16. Gummow, R. J., Liles, D. C., and Thackeray, M. M., Mat. Res. Bull., 28, 235 (1993).CrossRefGoogle Scholar
17. Thackeray, M. M., Kock, A. de, Rossouw, M. H., Liles, D. C., Hoge, D., and Bittihn, R., J. Electrochem. Soc., 139, 363 (1992).CrossRefGoogle Scholar
18. Picciotto, L. A. de and Thackeray, M. M., Mat. Res. Bull., 20, 1409 (1985).CrossRefGoogle Scholar
19. Colbow, K. M., Dahn, J. R., and Haering, R. R., J. Power Sources, 26, 397 (1989).CrossRefGoogle Scholar
20. Thackeray, M. M., David, W. I. F., Bruce, P. G., and Goodenough, J. B., Mat. Res. Bull., 18, 461 (1983).CrossRefGoogle Scholar
21. Gummow, R. J., Kock, A. de, and Thackeray, M. M., Solid State Ionics, 69, 59 (1994).CrossRefGoogle Scholar
22. Picciotto, L. A. de and Thackeray, M. M., Mat. Res. Bull., 21, 583 (1986).CrossRefGoogle Scholar
23. Brandt, K., Proc. 5th Int. Seminar on Lithium Battery Technology and Applications, Deerfield Beach, Florida (March 4-6, 1991).Google Scholar

Full text views

Full text views reflects PDF downloads, PDFs sent to Google Drive, Dropbox and Kindle and HTML full text views.

Total number of HTML views: 0
Total number of PDF views: 7 *
View data table for this chart

* Views captured on Cambridge Core between September 2016 - 26th January 2021. This data will be updated every 24 hours.

Hostname: page-component-898fc554b-87htd Total loading time: 0.287 Render date: 2021-01-26T06:33:05.879Z Query parameters: { "hasAccess": "0", "openAccess": "0", "isLogged": "0", "lang": "en" } Feature Flags: { "shouldUseShareProductTool": true, "shouldUseHypothesis": true, "isUnsiloEnabled": true, "metricsAbstractViews": false, "figures": false, "newCiteModal": false }

Send article to Kindle

To send this article to your Kindle, first ensure no-reply@cambridge.org is added to your Approved Personal Document E-mail List under your Personal Document Settings on the Manage Your Content and Devices page of your Amazon account. Then enter the ‘name’ part of your Kindle email address below. Find out more about sending to your Kindle. Find out more about sending to your Kindle.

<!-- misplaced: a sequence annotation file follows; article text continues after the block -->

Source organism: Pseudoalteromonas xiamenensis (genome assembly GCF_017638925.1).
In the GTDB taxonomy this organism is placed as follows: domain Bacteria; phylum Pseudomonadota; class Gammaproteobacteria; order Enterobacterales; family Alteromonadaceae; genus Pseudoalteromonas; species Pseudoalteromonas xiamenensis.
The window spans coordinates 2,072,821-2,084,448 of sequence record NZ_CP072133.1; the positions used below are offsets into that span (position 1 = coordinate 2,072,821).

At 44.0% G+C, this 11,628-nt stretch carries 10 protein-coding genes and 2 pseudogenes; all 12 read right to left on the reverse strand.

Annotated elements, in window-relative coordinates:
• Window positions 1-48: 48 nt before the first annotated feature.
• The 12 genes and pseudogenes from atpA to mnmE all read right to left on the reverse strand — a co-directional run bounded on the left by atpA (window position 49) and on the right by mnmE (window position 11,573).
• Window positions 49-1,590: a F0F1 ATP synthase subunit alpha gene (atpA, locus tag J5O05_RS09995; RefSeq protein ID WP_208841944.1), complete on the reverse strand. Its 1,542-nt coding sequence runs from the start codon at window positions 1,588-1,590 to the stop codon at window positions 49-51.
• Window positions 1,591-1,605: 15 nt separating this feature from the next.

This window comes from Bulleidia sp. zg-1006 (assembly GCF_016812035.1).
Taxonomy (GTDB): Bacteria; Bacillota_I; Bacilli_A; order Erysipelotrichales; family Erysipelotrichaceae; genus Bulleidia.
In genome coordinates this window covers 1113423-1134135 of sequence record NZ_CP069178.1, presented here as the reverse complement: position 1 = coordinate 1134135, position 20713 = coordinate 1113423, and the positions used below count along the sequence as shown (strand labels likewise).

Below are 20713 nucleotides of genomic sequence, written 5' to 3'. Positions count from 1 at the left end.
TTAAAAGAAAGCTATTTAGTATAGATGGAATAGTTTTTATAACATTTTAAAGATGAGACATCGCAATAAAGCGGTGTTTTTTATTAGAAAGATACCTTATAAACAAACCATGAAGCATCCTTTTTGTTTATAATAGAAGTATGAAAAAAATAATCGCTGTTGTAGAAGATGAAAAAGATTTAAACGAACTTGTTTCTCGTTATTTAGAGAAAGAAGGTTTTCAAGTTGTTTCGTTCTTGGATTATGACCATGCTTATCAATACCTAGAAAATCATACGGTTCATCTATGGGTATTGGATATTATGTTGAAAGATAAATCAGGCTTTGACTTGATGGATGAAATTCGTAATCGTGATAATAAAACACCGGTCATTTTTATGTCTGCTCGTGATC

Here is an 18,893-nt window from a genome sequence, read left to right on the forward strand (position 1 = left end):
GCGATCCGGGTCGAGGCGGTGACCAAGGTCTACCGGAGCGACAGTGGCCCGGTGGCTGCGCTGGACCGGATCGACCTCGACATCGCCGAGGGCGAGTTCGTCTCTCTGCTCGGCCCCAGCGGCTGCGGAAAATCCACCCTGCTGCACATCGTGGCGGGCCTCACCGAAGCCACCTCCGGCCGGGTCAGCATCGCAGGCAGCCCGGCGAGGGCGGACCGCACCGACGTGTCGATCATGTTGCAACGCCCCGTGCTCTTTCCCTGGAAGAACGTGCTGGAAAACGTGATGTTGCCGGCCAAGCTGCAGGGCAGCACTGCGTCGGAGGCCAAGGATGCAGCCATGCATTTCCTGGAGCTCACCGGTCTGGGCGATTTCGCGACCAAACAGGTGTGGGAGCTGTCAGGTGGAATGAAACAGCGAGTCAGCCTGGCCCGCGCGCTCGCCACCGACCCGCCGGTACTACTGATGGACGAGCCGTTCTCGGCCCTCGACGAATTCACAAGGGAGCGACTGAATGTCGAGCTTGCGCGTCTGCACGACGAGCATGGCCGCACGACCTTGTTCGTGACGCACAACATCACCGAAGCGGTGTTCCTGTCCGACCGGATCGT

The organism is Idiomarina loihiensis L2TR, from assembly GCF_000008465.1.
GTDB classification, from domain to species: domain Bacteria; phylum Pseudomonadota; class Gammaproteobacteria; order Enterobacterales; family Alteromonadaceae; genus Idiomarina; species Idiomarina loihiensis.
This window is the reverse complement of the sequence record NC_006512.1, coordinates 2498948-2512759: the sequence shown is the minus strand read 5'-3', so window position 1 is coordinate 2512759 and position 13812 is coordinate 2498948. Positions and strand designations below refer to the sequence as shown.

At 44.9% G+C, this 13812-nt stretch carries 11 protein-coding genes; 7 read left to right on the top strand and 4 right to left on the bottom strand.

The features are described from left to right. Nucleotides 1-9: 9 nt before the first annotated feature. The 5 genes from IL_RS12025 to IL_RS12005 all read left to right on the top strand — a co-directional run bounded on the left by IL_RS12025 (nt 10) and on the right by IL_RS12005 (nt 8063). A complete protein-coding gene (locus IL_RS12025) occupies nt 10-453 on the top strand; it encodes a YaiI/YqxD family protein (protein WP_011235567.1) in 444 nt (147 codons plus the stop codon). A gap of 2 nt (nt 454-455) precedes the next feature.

Note you can select to send to either the @free.kindle.com or @kindle.com variations. ‘@free.kindle.com’ emails are free but can only be sent to your device when it is connected to wi-fi. ‘@kindle.com’ emails can be delivered even when you are not connected to wi-fi, but note that service fees apply.

Find out more about the Kindle Personal Document Service.

Transition Metal Oxides for Rocking-Chair Cells
Available formats
×

Send article to Dropbox

To send this article to your Dropbox account, please select one or more formats and confirm that you agree to abide by our usage policies. If this is the first time you use this feature, you will be asked to authorise Cambridge Core to connect with your <service> account. Find out more about sending content to Dropbox.

Transition Metal Oxides for Rocking-Chair Cells
Available formats
×

Send article to Google Drive

To send this article to your Google Drive account, please select one or more formats and confirm that you agree to abide by our usage policies. If this is the first time you use this feature, you will be asked to authorise Cambridge Core to connect with your <service> account. Find out more about sending content to Google Drive.

Transition Metal Oxides for Rocking-Chair Cells
Available formats
×
×

Reply to: Submit a response


Your details


Conflicting interests

Do you have any conflicting interests? *